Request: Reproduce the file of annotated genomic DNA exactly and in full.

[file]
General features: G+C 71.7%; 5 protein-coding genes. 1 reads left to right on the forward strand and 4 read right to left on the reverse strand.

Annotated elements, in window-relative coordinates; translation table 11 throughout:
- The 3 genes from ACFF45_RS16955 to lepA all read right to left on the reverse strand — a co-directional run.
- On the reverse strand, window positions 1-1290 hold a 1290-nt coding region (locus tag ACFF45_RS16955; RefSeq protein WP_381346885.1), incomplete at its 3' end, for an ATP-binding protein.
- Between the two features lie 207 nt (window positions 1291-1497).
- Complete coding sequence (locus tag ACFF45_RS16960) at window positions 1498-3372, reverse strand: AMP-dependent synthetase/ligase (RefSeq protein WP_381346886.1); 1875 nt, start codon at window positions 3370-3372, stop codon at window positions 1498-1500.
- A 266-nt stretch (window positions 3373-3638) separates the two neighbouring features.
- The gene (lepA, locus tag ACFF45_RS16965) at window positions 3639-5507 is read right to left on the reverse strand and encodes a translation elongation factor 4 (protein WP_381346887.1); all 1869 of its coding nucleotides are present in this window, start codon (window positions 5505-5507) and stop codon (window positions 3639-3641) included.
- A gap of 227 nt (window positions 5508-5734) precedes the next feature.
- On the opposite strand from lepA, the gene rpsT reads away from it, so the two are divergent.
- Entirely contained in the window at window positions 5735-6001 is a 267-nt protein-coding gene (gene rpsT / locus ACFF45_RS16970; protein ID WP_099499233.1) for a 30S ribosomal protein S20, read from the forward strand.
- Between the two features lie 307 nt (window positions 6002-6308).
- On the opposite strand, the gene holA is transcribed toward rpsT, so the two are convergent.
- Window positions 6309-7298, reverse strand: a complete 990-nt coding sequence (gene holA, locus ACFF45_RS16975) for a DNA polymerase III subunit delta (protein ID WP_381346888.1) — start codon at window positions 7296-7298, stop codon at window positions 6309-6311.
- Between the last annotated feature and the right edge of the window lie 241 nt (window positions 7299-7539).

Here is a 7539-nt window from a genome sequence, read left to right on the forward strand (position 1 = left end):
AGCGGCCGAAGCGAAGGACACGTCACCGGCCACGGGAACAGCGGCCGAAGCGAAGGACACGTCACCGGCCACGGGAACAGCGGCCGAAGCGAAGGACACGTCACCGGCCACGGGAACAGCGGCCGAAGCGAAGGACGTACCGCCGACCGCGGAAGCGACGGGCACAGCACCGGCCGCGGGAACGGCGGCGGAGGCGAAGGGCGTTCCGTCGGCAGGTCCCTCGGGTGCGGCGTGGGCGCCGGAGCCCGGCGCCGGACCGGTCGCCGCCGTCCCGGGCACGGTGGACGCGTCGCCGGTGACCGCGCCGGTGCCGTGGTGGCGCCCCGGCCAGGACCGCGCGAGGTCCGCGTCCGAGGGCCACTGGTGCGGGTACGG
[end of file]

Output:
General features: G+C 71.7%; 5 protein-coding genes. 1 reads left to right on the forward strand and 4 read right to left on the reverse strand.

Annotated elements, in window-relative coordinates; translation table 11 throughout:
- The 3 genes from ACFF45_RS16955 to lepA all read right to left on the reverse strand — a co-directional run.
- On the reverse strand, window positions 1-1290 hold a 1290-nt coding region (locus tag ACFF45_RS16955; RefSeq protein WP_381346885.1), incomplete at its 3' end, for an ATP-binding protein.
- Between the two features lie 207 nt (window positions 1291-1497).
- Complete coding sequence (locus tag ACFF45_RS16960) at window positions 1498-3372, reverse strand: AMP-dependent synthetase/ligase (RefSeq protein WP_381346886.1); 1875 nt, start codon at window positions 3370-3372, stop codon at window positions 1498-1500.
- A 266-nt stretch (window positions 3373-3638) separates the two neighbouring features.
- The gene (lepA, locus tag ACFF45_RS16965) at window positions 3639-5507 is read right to left on the reverse strand and encodes a translation elongation factor 4 (protein WP_381346887.1); all 1869 of its coding nucleotides are present in this window, start codon (window positions 5505-5507) and stop codon (window positions 3639-3641) included.
- A gap of 227 nt (window positions 5508-5734) precedes the next feature.
- On the opposite strand from lepA, the gene rpsT reads away from it, so the two are divergent.
- Entirely contained in the window at window positions 5735-6001 is a 267-nt protein-coding gene (gene rpsT / locus ACFF45_RS16970; protein ID WP_099499233.1) for a 30S ribosomal protein S20, read from the forward strand.
- Between the two features lie 307 nt (window positions 6002-6308).
- On the opposite strand, the gene holA is transcribed toward rpsT, so the two are convergent.
- Window positions 6309-7298, reverse strand: a complete 990-nt coding sequence (gene holA, locus ACFF45_RS16975) for a DNA polymerase III subunit delta (protein ID WP_381346888.1) — start codon at window positions 7296-7298, stop codon at window positions 6309-6311.
- Between the last annotated feature and the right edge of the window lie 241 nt (window positions 7299-7539).

Here is a 7539-nt window from a genome sequence, read left to right on the forward strand (position 1 = left end):
AGCGGCCGAAGCGAAGGACACGTCACCGGCCACGGGAACAGCGGCCGAAGCGAAGGACACGTCACCGGCCACGGGAACAGCGGCCGAAGCGAAGGACACGTCACCGGCCACGGGAACAGCGGCCGAAGCGAAGGACGTACCGCCGACCGCGGAAGCGACGGGCACAGCACCGGCCGCGGGAACGGCGGCGGAGGCGAAGGGCGTTCCGTCGGCAGGTCCCTCGGGTGCGGCGTGGGCGCCGGAGCCCGGCGCCGGACCGGTCGCCGCCGTCCCGGGCACGGTGGACGCGTCGCCGGTGACCGCGCCGGTGCCGTGGTGGCGCCCCGGCCAGGACCGCGCGAGGTCCGCGTCCGAGGGCCACTGGTGCGGGTACGG